by Emily Jo Scalzo
The parking lot at Chicago State University
overflowed the night before the announcement
of nine hundred staff layoffs, a death knell—
the result of the budget impasse in Springfield.
Bernie Sanders chose this venue to hold a rally,
a state university now decimated by political gridlock,
its demographic comprised largely of minorities—
the latest victim in our sad culture war.
After eight months without state funding,
Spring Break was axed to finish the semester early,
to allow seniors to complete degrees, graduate—
all other students in limbo, the river run dry.
At twelve I haunted the halls of Chicago State University,
playing hooky from my small-town middle school,
attending my first poetry reading outside the president’s office—
surrounded by Ebonics and Spanish, African and Latin art.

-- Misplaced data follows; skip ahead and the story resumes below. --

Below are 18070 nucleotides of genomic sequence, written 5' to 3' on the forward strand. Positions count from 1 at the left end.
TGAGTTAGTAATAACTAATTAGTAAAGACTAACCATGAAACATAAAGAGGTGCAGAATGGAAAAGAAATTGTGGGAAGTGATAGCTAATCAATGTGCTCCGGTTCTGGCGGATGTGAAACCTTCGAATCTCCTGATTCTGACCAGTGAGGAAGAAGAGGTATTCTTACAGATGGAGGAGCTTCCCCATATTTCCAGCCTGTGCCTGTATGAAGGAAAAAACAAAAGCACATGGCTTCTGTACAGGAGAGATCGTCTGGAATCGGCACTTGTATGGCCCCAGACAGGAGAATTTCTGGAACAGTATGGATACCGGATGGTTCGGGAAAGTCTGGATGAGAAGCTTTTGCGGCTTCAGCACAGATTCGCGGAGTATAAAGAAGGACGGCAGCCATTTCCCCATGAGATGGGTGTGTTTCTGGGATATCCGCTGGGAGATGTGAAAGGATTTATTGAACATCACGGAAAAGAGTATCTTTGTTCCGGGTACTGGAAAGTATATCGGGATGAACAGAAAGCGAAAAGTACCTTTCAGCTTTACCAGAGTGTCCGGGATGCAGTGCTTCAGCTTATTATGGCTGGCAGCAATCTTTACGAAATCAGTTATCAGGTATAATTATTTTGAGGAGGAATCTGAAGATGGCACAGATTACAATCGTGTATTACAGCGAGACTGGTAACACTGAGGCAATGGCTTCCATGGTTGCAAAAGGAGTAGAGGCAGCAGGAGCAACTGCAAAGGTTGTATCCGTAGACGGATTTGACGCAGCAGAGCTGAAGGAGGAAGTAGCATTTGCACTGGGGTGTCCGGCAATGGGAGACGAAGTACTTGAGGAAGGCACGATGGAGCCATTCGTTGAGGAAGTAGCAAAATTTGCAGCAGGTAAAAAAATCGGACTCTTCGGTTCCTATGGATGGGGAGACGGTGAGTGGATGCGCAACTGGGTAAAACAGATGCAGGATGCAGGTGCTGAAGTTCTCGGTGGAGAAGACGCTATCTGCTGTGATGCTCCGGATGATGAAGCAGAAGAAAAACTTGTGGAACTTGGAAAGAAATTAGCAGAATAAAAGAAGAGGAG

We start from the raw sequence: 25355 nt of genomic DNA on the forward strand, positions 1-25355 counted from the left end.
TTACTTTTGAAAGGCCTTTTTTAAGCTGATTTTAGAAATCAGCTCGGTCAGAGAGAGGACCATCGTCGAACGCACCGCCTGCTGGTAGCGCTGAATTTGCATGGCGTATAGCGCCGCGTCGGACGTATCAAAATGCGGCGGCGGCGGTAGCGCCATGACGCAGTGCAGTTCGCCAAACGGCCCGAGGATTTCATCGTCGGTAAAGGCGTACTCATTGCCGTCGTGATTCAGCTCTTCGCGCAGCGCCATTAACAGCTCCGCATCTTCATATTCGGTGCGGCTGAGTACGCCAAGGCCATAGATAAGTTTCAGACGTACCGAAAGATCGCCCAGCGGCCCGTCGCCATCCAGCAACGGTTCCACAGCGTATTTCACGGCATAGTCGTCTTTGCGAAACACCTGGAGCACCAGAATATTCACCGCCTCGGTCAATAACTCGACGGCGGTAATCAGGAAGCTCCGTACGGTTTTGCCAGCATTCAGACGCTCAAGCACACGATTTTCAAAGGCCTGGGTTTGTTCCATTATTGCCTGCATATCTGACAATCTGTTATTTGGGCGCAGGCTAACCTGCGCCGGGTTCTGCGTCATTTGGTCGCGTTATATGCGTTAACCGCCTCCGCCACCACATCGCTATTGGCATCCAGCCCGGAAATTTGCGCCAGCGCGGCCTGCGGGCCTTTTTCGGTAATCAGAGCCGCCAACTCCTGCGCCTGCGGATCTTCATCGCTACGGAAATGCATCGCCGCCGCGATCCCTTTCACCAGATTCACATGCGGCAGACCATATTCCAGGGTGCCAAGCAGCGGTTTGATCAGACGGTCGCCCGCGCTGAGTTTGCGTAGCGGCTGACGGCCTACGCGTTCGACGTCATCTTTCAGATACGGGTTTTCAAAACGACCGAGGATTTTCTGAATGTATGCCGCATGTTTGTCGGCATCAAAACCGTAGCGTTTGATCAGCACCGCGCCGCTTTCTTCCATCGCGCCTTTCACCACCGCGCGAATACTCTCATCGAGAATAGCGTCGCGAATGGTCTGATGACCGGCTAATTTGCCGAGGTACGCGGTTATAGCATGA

There I was embraced in culture and pride in diversity,
political protests, creative endeavors, intellectual encouragement;
this environment, a refuge, determined my future—
soon those halls will be walked only by ghosts.
Emily Jo Scalzo holds an MFA in fiction from California State University-Fresno and is currently an assistant professor teaching research and creative writing at Ball State University in Muncie, Indiana. Her work has appeared in various magazines including Midwestern Gothic, Mobius: The Journal of Social Change, Blue Collar Review, Ms. Fit Magazine, Third Wednesday, Melancholy Hyperbole, and Leaves of Ink.